FBI Adds 1976 Bethesda Murder Suspect To 'Most Wanted' List | WAMU 88.5 - American University Radio

WAMU 88.5 : News

Filed Under:

FBI Adds 1976 Bethesda Murder Suspect To 'Most Wanted' List

William Bradford Bishop Jr. is accused of bludgeoning his wife, mother, and his three children to death inside their Bethesda home in 1976.
AP/FBI
William Bradford Bishop Jr. is accused of bludgeoning his wife, mother, and his three children to death inside their Bethesda home in 1976.

In the case of a 1976 quintuple murder in Montgomery County, the FBI has placed a suspect on its "Top 10 Most Wanted List."

It's one of the most notorious and unresolved murders in Montgomery County history.

William Bradford Bishop Jr. is accused of bludgeoning his wife, mother, and his three children to death inside their Bethesda home in 1976. Authorities say he then drove to North Carolina where he allegedly placed the bodies in a shallow grave and burned them. He was last spotted buying a pair of sneakers in Jacksonville, N.C., and his bloodstained car was later found abandoned in Great Smoky Mountain National Park. Authorities believe Bishop is still alive, could possibly be hiding out in plain sight, and may have even started a new family.

"Brad, you've been living with this on your conscience for 38 years. I am the voice for your family that can no longer speak," says Montgomery County sheriff Darren Popkin. "The time is now for you to contact law enforcement."

Popkin says the renewed push to find Bishop 38 years after the crime occurred comes in part because if he is still alive, Bishop will turn 78 later this year.

"This may the last push that we can do on this. But the family and the victims in this case deserve our attention until we know otherwise."

A forensic artist created a bust of an aged Bishop for today's announcement. Authorities believe it may help with leads on social media.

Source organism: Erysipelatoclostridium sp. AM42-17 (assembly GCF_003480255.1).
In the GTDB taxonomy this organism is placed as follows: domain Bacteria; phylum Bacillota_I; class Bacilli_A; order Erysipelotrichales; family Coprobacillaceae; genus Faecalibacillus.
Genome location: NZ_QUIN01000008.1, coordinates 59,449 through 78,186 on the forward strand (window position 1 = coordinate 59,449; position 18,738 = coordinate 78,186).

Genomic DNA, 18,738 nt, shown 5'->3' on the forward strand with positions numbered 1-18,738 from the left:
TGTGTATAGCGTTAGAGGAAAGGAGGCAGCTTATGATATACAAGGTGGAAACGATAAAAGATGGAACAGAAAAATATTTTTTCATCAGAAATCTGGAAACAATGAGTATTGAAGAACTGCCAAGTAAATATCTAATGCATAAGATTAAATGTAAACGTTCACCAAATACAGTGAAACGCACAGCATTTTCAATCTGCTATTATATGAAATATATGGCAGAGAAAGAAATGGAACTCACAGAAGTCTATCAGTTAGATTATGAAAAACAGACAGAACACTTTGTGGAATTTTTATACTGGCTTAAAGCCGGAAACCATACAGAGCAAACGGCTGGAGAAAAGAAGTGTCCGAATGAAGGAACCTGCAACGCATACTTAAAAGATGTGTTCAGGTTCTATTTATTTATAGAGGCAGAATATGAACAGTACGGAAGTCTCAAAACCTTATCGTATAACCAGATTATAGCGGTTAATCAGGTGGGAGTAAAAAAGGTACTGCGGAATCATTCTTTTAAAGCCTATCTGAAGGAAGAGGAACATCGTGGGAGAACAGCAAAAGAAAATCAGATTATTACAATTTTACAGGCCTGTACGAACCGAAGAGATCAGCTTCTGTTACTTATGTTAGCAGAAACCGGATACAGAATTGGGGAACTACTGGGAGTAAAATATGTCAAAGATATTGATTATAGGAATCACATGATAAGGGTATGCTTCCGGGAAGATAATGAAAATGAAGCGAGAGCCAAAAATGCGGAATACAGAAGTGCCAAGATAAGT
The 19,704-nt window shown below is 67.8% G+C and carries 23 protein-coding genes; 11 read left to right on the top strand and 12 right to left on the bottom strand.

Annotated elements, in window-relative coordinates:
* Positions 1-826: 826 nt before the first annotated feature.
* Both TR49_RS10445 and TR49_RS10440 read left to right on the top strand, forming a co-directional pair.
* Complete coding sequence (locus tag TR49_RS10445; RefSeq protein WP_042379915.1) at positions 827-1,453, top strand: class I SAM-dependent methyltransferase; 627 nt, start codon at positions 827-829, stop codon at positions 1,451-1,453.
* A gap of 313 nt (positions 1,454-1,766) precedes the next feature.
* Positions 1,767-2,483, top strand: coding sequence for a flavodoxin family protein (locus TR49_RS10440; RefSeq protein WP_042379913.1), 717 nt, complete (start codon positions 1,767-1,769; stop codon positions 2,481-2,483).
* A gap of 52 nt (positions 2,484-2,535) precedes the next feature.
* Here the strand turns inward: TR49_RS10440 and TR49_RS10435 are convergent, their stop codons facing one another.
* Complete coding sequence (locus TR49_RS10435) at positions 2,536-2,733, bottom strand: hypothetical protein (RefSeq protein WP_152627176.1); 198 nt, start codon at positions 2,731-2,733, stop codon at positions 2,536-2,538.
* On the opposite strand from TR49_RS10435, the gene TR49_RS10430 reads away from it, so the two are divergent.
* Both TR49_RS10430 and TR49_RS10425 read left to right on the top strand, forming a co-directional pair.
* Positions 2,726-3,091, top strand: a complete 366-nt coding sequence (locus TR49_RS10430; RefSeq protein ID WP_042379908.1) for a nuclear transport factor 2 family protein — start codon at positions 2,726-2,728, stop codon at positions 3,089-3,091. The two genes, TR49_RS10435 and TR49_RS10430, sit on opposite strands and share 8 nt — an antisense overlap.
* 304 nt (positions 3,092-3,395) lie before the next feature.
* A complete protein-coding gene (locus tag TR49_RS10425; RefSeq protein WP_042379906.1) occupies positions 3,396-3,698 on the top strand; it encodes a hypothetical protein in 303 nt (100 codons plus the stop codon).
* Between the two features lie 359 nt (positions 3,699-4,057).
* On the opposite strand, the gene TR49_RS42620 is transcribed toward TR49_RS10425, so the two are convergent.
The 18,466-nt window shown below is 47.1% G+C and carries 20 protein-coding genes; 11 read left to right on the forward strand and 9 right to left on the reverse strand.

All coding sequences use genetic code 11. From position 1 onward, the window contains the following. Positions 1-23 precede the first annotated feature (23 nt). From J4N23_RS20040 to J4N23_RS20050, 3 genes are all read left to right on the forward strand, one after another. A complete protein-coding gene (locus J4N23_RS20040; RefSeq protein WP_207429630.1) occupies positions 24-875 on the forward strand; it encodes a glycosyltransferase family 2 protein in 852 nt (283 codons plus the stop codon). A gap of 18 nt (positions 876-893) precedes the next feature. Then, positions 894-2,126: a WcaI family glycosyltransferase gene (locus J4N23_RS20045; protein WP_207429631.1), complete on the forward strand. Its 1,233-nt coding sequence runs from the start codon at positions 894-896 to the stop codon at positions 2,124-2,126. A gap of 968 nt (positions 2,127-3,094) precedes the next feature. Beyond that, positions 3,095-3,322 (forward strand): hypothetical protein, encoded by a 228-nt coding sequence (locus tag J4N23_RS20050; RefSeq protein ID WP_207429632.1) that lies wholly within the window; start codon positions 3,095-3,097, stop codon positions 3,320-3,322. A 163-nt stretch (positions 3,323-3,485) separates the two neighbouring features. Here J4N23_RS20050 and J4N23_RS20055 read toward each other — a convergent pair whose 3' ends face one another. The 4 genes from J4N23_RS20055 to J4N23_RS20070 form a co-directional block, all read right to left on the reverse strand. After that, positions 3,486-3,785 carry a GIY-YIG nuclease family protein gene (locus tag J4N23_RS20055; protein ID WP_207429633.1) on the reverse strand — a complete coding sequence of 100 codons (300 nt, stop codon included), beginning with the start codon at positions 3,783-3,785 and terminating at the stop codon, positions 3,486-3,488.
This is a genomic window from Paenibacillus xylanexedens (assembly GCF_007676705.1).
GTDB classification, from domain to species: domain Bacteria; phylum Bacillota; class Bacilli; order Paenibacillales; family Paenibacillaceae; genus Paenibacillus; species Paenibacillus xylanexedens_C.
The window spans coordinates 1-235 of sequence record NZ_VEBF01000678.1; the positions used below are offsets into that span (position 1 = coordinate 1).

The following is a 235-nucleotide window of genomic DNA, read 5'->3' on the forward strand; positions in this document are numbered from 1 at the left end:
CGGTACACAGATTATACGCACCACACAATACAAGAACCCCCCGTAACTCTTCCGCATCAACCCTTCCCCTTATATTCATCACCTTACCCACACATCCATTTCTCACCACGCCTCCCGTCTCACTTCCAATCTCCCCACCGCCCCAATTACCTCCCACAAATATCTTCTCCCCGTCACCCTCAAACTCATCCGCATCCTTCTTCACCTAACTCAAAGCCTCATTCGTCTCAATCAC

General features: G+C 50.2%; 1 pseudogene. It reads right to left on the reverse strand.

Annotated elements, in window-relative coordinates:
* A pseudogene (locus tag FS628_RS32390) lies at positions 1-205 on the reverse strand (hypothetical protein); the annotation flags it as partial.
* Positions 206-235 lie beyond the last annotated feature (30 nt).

NPR

College Life Doesn't Have To Mean Crummy Cuisine, Says Dorm Room Chef

Sick of dining hall pizza, public health student Emily Hu taught herself how to cook — even with no oven. Now she's hoping to inspire her peers to pick up cooking skills and healthier eating habits.
NPR

College Life Doesn't Have To Mean Crummy Cuisine, Says Dorm Room Chef

Sick of dining hall pizza, public health student Emily Hu taught herself how to cook — even with no oven. Now she's hoping to inspire her peers to pick up cooking skills and healthier eating habits.
NPR

What Romney's Retreat Means For GOP Hopefuls

NPR's Scott Simon speaks with senior Washington editor Ron Elving about the narrowing Republican presidential field for 2016 and what we've seen so far in the first month of the new Congress.
NPR

The Infinite Whiteness Of Public Radio Voices

The hashtag #publicradiovoices, about the "whiteness" of public radio, trended on Twitter this week. NPR's Scott Simon speaks with Gene Demby of NPR's Code Switch team about the conversation.

Leave a Comment

Help keep the conversation civil. Please refer to our Terms of Use and Code of Conduct before posting your comments.